The Fairy | La Fée
Directors Dominique Able, Fiona Gordon, Bruno Romy | Belgium/France 2011 | 93:00 | French with English subtitles
Sunday March 30, 2014 | 6:00 PM PST | The Cinematheque | Diverciné 2014 Vancouver
The Fairy is a good-hearted comedy in the best old-school tradition, showcasing delightful visual gags and slapstick antics. When watching this boisterous comedy, I couldn’t help but think of old classics like the works of Charlie Chaplin; a lot of the movie’s best moments were reminiscent of the silent film era.
In this candy-coloured tale, the Belgian based director/writer/actor trio Dominique Abel, Fiona Gordon, and Bruno Romy tell a story set in gloomy Le Havre, where Dom (Dominique Abel), a hotel night clerk, becomes smitten with a beautiful fairy named Fiona (Fiona Gordon). She offers to grant him three wishes, and Dom, being a very simple soul, doesn’t ask for anything extravagant. Instead, he wishes for a moped and a lifetime supply of free gasoline. After only granting his two wishes, Fiona tells Dom to take his time on his third wish. Before he can make his third wish, she disappears, and Dom sets out to find her.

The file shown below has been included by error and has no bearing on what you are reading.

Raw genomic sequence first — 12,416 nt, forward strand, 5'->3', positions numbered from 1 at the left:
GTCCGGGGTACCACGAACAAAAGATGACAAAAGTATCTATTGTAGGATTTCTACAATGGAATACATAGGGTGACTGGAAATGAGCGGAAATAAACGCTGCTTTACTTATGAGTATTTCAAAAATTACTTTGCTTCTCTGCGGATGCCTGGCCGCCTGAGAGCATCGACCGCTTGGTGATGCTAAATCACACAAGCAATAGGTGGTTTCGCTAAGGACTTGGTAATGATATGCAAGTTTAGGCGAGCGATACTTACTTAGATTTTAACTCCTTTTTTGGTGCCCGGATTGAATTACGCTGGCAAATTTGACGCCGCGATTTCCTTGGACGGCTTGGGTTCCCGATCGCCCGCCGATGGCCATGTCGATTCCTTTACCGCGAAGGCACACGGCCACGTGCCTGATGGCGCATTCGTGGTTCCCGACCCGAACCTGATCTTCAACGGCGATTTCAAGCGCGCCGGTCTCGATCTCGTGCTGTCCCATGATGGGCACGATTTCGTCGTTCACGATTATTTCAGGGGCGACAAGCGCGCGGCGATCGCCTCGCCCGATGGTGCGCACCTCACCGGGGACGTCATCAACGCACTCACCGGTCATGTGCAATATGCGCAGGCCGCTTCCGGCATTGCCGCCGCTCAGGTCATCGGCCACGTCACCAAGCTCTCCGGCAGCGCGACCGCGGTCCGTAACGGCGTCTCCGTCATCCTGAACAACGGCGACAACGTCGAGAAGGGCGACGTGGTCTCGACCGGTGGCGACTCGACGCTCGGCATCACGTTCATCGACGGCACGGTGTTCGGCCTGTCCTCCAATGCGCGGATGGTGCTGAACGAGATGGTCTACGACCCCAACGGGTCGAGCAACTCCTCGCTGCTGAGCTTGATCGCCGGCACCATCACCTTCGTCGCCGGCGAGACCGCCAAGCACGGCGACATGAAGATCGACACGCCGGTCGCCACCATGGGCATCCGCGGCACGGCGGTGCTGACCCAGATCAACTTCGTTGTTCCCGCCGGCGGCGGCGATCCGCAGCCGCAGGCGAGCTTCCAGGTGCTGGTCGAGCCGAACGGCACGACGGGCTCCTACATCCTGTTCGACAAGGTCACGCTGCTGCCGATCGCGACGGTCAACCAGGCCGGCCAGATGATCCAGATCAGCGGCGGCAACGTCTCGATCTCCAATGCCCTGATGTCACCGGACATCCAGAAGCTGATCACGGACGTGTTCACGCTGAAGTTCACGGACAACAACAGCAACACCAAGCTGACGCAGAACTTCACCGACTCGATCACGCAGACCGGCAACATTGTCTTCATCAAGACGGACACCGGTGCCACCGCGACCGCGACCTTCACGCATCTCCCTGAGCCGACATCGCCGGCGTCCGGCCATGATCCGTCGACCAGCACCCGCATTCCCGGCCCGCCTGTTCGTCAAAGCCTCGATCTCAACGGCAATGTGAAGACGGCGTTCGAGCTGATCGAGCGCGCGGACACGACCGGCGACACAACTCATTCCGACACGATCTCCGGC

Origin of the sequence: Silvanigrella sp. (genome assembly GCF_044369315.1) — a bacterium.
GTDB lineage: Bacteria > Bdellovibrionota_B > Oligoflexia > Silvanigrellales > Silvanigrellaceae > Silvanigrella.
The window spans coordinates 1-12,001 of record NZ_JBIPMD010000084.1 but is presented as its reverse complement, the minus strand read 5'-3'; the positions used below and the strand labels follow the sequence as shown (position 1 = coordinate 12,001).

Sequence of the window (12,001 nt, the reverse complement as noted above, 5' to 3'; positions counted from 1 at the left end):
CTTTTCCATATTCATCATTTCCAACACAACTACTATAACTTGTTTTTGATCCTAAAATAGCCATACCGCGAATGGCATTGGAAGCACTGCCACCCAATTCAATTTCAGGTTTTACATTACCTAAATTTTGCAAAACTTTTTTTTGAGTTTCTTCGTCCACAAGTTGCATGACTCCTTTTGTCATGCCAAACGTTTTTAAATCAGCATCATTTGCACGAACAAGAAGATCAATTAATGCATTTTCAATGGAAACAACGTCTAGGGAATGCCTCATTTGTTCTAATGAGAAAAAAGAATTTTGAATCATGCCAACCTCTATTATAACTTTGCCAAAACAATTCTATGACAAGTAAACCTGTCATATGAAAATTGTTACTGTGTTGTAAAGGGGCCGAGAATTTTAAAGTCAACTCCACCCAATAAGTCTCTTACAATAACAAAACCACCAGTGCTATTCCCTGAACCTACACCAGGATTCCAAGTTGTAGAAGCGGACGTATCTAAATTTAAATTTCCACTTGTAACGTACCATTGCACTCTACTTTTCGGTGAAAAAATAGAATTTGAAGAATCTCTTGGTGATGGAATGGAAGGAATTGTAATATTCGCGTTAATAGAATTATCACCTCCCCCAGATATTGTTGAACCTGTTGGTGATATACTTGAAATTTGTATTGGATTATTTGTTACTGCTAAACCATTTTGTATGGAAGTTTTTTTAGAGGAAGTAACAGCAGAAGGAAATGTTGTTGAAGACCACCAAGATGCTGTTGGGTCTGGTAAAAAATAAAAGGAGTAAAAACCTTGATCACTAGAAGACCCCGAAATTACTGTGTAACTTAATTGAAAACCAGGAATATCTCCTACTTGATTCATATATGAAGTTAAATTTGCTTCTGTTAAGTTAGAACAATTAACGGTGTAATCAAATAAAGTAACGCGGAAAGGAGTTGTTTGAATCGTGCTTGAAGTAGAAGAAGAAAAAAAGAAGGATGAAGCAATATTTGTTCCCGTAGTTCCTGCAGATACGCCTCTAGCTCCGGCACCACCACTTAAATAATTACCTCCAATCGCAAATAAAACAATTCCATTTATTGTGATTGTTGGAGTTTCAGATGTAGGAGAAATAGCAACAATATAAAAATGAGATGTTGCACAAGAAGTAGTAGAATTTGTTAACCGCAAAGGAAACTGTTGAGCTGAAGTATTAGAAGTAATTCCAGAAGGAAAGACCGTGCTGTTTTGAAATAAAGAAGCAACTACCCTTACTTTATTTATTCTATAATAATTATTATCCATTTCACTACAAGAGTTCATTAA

The Fairy is a story about the adventure, trust, and magic that can be found in our everyday lives. Is Fiona really a magical creature, or just an escapee from a mental institution? The film leaves this up for interpretation. Perhaps Fiona has taken a liking to Dom because he’s the first person she’s encountered in the outside world.
The performances in this whimsical comedy are not exactly polished, but definitely interesting. Abel and Gordon placed emphasis on physical expression and body movements, through a combination of body gestures, dance sequences, and mask-like exaggerated facial expressions.
Overall, I found the film to be sweet, strange and irresistible at the same time, and much of its appeal should be credited to Abel, Gordon and Romy’s ability to develop a unique style of comic performance. Abe, Gordon and Romy have truly created their own world — The Fairy has got to be one of the most imaginative, wacky, unique, and flat-out hysterical films I have seen in the last few years, one I would whole-heartedly recommend to everyone.